MTBible Studies banner

The Master's Touch small group Bible studies

an old rusted car

Not Worth Saving, Ezekiel 23

Recommended Procedure. Timeline. Map. Go to today’s Bible reading

Idea for the Bible teacher or discussion leader: Bring in something that is very rusted or mildewed (put it in a plastic bag so the mold spores do not spread in the air), or something that is badly torn or broken as an illustration.

When is something not worth saving? We usually throw something out when it is rusted out, moldy or mildewed, spoiled, torn or broken. Is there ever a time when people are not worth saving? Our first response might be, “No, every person has some value.” If a person were a murderer, an extortionist, adulterer, prostitute, child abuser, thief or a drunkard and they scorned all help, would this still be true? Today we will learn about such a case, but don’t worry, we will leave the reader with some hope.

Review. In Babylon the prophet Ezekiel shares heavenly visions, performs many signs, object lessons and dramatizations to get the attention of the Jewish exiles so that they might wake up to reality and repent, but to no avail. It was about 591 B.C. and once again the elders of Israel in Babylon gather to hear what the prophet Ezekiel has to say. They are looking for favors from God. However, he is very offended and refuses to give them an answer that they want to hear because, in addition to their other wickedness and idolatry, they are now offering their children as burnt offerings to the god Molech! Instead, Ezekiel is asked to take the place of a prosecutor in a courtroom. Like a prosecuting attorney he tracks the history of their crimes, their idolatry, and when he is done, God the judge renders his decision. His decision is to let the Babylonian nation come and destroy Jerusalem. The swords are made ready for the slaughter of the inhabitants of Jerusalem, and through the smacking of his hand and thigh Ezekiel dramatizes the slashing of them. Still, it does not move the exiles to repentance. Shortly thereafter, Ezekiel returns to his position as a prosecuting attorney, cataloguing the sins of the leaders, the princes, the prophets, the priests, and the people of Israel. This provides evidence enough of why God wants to melt them (kill them) when the Babylonian army attacks and destroys them.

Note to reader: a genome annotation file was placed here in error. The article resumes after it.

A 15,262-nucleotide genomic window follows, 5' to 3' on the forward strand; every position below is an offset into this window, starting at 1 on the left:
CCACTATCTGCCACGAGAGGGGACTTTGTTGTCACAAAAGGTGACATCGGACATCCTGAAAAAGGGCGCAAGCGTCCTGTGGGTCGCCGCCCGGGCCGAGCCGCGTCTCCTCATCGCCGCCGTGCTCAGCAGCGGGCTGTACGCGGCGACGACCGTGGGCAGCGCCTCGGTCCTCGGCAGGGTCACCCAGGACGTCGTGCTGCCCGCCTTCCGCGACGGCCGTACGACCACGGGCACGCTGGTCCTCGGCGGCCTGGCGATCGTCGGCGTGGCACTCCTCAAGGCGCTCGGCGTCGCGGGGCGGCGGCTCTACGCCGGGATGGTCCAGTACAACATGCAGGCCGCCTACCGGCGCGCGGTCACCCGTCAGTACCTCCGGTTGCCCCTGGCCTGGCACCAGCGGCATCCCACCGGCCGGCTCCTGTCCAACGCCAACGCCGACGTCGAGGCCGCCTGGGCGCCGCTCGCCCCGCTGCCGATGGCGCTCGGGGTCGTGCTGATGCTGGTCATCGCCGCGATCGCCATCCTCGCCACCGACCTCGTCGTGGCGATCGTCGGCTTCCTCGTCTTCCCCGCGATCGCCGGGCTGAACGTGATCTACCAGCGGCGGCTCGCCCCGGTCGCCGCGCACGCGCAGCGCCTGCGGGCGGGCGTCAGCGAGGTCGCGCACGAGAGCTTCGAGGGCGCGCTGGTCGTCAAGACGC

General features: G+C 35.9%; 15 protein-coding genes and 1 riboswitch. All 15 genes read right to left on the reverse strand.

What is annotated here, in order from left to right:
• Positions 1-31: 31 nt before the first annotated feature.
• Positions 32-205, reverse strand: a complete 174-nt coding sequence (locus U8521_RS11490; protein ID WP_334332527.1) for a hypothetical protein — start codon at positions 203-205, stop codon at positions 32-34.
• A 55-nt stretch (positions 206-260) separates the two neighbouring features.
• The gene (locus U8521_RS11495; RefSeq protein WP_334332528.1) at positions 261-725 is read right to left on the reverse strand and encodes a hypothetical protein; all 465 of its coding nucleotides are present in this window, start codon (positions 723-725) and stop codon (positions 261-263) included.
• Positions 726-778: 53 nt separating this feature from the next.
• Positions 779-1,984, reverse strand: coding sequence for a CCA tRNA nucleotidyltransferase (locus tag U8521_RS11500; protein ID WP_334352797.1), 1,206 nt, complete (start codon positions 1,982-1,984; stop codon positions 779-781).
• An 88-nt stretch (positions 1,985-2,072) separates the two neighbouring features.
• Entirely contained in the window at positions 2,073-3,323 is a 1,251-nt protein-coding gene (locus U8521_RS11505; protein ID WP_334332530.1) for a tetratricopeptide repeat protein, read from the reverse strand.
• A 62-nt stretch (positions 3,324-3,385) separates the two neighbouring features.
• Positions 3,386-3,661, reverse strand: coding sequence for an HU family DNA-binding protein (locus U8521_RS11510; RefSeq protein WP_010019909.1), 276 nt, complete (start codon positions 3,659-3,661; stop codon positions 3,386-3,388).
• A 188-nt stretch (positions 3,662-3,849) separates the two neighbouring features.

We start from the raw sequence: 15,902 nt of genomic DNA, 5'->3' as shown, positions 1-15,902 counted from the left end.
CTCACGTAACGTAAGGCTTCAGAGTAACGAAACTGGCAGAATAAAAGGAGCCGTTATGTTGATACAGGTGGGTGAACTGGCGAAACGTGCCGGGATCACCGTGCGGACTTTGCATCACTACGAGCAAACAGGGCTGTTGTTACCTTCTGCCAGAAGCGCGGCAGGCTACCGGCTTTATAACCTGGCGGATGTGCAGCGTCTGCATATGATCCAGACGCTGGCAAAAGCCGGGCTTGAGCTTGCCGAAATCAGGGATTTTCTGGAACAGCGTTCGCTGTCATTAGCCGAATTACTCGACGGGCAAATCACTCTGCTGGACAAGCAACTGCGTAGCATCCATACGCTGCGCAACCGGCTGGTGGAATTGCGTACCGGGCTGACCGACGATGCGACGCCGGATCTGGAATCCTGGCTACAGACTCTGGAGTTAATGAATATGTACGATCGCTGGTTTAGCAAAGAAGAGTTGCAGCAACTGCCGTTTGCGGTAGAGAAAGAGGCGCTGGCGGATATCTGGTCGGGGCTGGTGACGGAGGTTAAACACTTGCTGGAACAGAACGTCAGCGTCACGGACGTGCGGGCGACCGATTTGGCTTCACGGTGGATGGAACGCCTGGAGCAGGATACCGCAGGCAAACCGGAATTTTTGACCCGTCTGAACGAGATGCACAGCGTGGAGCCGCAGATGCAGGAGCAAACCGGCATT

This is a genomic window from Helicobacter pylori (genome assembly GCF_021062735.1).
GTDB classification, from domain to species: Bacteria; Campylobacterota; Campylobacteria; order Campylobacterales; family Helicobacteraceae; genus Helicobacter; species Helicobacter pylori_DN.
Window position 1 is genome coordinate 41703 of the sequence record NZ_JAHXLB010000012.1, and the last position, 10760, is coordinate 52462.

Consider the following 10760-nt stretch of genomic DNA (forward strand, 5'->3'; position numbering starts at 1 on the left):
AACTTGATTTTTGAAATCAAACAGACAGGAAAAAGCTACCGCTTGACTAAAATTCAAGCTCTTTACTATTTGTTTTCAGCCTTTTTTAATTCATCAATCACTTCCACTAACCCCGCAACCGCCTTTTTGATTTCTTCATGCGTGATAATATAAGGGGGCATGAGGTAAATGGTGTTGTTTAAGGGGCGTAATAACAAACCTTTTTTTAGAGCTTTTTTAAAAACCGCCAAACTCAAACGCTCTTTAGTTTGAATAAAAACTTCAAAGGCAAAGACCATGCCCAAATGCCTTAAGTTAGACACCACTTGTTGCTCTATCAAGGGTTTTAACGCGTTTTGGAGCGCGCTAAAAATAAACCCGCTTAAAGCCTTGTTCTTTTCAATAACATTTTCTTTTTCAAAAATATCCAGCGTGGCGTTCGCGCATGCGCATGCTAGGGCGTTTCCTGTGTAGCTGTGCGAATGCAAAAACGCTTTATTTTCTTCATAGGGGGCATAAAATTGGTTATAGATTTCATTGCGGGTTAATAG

Since delivering Israel out of slavery in Egypt, God had expended nearly a thousand years trying to get her to repent from idolatry and evil behavior, but she would not. In Ezekiel 23 God presents a parable of two adulterous sisters, Oholah and Oholibah. A parable is like an allegory, and it expresses moral or spiritual truths.

What can we learn about Oholah and Oholibah from Ezekiel 23:1-4?

Answer 1


According to verses 5-10 what happened to Oholah (Samaria)? For the probable interpretation also see 2Kings 10:32-34; 2Kings 15:19-20; 17:3-4, and 2Kings 17:5-6, 18-20).

Answer 2


Oholibah (Jerusalem) should have taken warning from what happened to her sister. Instead, what happened to her? verses 11-21 and for the probable interpretation see 2Kings 16:5-9; Isaiah 7; 2Kings 24:1)

Answer 3


The rest of chapter 23 deals with God's proclamation of judgment. What do verses 22-30 prophesy would happen to Oholibah (Judah) and for what reason?

Answer 4


How would Jerusalem respond? verses 31-35?

Answer 5


What else did Jerusalem do that was detestable in the sight of God? verses 36-44

Answer 6


What would be the judgment for the adulteries (idolatries) and murders committed by Oholah and Oholibah? verses 45-49

Answer 7


Lessons to Live by: (ask for members' input first)

Today's Bible memory verse:

Acts 3:19 "Repent, then, and turn to God, so that your sins may be wiped out, that times of refreshing may come from the Lord," (NIV)

praying girl

Write a private prayer response to today’s Bible study:

Please send your comments to

Previous Lesson  |  Next Lesson

Back to top of page
Back to Bible Study Menu
Go to Home page


(use browser arrow to return to previous spot in Bible study)

A1: Observations from Ezekiel 23:1-4

  • Oholah and Oholibah are prostitutes, i.e. in the allegorical fashion they are like prostitutes.
  • The first daughter is Samaria, the capital city that represents the northern kingdom of Israel; and Oholibah is Jerusalem, the capital city that represents the southern kingdom of Judah.
  • They were daughters of the same mother, which probably means their mother country was Israel when they were united and they shared the same ancestry.
  • God says they and their children were his. He claims them even though they live so wickedly.
  • They learned prostitution early in Egypt (prostitution is a typifies idolatry according to chapter 16 and the rest of this chapter).